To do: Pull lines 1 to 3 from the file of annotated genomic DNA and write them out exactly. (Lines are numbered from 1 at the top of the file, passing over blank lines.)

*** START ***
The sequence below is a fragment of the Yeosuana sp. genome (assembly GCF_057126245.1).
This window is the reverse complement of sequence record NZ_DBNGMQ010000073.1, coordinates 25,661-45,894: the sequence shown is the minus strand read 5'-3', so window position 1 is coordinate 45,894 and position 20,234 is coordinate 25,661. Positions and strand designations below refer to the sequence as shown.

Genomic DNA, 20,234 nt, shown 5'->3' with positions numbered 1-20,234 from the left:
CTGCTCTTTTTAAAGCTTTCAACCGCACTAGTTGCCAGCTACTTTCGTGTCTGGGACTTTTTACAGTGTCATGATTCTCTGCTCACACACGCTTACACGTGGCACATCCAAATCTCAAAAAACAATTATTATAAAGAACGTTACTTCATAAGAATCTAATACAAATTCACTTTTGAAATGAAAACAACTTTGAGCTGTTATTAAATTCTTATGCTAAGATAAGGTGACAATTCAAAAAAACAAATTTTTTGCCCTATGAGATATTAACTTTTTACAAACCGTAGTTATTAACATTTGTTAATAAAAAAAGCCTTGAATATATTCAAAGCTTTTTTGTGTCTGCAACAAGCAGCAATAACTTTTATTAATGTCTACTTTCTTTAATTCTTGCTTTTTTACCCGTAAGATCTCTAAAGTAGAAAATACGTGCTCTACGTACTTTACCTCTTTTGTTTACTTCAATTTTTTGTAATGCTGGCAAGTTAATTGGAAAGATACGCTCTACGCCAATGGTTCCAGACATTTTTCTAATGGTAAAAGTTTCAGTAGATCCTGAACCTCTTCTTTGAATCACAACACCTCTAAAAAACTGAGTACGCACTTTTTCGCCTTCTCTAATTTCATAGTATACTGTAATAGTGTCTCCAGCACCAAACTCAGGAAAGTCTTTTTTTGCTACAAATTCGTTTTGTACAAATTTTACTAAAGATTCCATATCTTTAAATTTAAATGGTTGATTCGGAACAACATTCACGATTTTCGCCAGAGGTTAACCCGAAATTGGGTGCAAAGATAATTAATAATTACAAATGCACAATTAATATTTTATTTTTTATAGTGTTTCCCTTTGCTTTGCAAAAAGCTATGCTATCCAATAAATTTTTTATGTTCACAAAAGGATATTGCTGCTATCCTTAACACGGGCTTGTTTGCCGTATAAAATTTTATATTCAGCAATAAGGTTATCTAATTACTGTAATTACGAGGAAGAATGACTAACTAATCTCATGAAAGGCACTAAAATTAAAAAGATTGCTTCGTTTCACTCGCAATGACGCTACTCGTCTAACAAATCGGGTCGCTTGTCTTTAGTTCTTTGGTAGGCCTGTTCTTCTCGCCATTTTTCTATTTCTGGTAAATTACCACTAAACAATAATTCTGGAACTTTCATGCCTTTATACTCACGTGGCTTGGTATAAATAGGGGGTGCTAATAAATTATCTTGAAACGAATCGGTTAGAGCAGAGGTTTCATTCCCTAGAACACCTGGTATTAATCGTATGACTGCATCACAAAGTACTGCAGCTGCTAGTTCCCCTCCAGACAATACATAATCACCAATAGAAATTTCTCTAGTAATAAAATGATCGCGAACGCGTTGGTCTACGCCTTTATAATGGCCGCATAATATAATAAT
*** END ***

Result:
The sequence below is a fragment of the Yeosuana sp. genome (assembly GCF_057126245.1).
This window is the reverse complement of sequence record NZ_DBNGMQ010000073.1, coordinates 25,661-45,894: the sequence shown is the minus strand read 5'-3', so window position 1 is coordinate 45,894 and position 20,234 is coordinate 25,661. Positions and strand designations below refer to the sequence as shown.

Genomic DNA, 20,234 nt, shown 5'->3' with positions numbered 1-20,234 from the left: